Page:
Saturday, 21 March 2009

You Can't Have It Both Ways

There's an abundance of rage across the blogosphere this morning over the proposal for Department of Health 'moles' to try to change peoples' bad eating, drinking and lifestyle habits. Nanny State, Nanny Bullying and the usual cry of 'whodeyfinkdeyareven' are echoing throughout cyberspace. But what is the difference between this kind of meddling and advertising, the multi-billion pound industry based upon behavioural manipulation?
Every time someone sit down in front of their television, they are exposed to combinations of images and sounds that have been months and years in the making: twitched and teased this way and that in order to grab the attention and stick indelibly in the memory. They make their choices based on 'trusted brands' - which are trusted because someone on the television said that they were trustworthy. People take the advertisers' word for it: they would scoff at sticking their head in the end of a smoking cannon, but would eat a pot of teeming bacteria every day because someone said it was 'good' for them. 
Using markers like 'fact', 'clinically proven', 'people just like you', 'confidence' (not to mention many words and phrases that previously belonged to a religious vocabulary, such as 'faith', 'heaven', 'eden', 'paradise' and 'sin') the general public barks like a dog and rolls over when given certain cues. The level of intrusion into our thoughts and the manipulating of our habits, beliefs, preferences and choices is astounding.
Yet, somehow, this kind of Pavlovian engineering that was once used so successfully by Edward Bernays, father of modern advertising and Hitler's favourite bedside read, to convince the entire female population that smoking was cool is accepted on all levels: the subliminal and the overt. When the State attempts to butt in using similar techniques, it gets short shrift. I suspect that this underlying dichotomy springs from the fact that advertising happens in a supposedly 'free' market, and the State is seen as anything but; that advertising lulls us into a false sense of security because it is directed at 'us' and makes 'us' feel important, whereas the State only serves to make us feel powerless. But both have only a single goal in mind: to control your consciousness.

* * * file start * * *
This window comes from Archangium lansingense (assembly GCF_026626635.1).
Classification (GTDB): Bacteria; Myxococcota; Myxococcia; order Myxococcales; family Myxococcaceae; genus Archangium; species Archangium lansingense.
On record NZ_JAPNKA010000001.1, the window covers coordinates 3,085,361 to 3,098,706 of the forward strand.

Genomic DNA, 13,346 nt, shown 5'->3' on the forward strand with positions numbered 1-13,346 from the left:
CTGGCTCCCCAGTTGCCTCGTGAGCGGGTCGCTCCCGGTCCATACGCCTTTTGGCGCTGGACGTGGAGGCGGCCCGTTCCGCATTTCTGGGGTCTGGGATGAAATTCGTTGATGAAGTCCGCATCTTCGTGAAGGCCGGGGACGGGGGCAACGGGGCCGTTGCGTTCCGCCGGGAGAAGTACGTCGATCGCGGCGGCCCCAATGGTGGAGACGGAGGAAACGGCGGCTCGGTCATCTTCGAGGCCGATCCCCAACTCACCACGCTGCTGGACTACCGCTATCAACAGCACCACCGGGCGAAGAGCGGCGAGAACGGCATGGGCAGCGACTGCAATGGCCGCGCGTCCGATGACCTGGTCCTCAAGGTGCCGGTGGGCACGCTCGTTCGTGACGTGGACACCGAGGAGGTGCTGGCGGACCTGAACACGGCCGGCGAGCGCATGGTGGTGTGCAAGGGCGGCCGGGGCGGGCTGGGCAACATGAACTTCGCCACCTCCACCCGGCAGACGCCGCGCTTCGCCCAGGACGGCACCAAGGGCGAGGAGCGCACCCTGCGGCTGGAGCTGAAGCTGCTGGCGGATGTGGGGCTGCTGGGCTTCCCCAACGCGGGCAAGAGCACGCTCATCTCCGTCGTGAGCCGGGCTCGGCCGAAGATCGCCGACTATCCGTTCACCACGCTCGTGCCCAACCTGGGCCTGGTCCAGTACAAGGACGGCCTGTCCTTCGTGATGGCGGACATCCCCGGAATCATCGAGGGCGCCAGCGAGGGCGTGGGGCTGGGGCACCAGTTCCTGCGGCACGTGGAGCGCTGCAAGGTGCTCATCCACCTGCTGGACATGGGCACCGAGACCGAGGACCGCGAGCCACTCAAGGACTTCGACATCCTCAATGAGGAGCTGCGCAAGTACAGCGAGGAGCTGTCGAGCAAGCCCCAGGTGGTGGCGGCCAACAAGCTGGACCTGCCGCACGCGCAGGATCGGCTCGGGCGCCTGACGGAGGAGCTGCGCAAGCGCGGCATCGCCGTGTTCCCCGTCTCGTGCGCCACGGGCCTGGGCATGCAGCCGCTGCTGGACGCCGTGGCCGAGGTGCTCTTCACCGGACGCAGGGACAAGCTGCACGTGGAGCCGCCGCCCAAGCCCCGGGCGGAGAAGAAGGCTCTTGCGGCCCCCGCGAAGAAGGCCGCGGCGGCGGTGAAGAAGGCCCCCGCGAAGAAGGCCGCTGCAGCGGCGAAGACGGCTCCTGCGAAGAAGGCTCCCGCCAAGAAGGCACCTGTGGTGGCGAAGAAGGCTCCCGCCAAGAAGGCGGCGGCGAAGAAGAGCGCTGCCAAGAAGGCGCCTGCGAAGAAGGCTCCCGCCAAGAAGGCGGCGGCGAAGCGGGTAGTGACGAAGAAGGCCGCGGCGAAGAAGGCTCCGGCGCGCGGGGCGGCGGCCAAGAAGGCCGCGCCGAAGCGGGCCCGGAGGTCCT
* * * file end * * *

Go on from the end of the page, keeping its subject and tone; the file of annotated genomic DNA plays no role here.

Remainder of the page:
5 comments:

  1. I absolutely agree. If something in a uniform - any uniform - says "jump" then most people jump. It's been drummed into us.

    For this reason what little goggle-box I do watch I record and delay so that I can fast-forward through the obvious advertising. Anything advertised at me any other way such as on my stupid bloody sodding (sorry!) BT email gets added to the "never buy that and certainly never ever ever buy it from them" list.

    My dad was a deep sea fisherman and a professional awkward sod - he taught his family well. There is one small pocket of people in Lincolnshire who demand to know "why" before they comply...

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  2. Almost everything we hear has been moderated to comply with an agenda. I no longer watch TV or listen to the radio except for the news - that way I know it's all lies.

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  3. I too avoid advertisements like the plague; a typical greeting to yet another attempt to sell me something I neither want nor need, nor want or need to know about, is a scream of rage and a stream of expletives.
    In a Jungian sense, though, the pernicious effect of advertising is quite serious: humans are symbolic creatures, imbuing deep meaning into various objects (be they social or religious) to anchor themselves not only to their present, but to the continuous past. Sever these roots, pervert the historical context of these symbols, and you create a deep fissure within the complex collective understanding of what it is to be human, thus creating an ever-greater cycle of dependency and hopelessness.
    And, unfortunately, it's the willingness of the obedient milling herd to do what it's told that got us into this mess in the first place. Damn democracy.

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  4. And, unfortunately, it's the willingness of the obedient milling herd to do what it's told that got us into this mess in the first place. Damn democracy.

    The most successful way to govern is by force or benign dictatorship. One other possible way is to have a seriously educated populace with the less able still gainfully employed. Globalisation has fucked that good and proper. Want cheap goods, use cheap overseas labour. Then pay benefits for the masses to piss up the wall.

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  5. hi How are things? I dont tend to watch TV or listen to the radio

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Life is to be lived, not controlled, and humanity is won by continuing to play in face of certain defeat -Ralph Ellison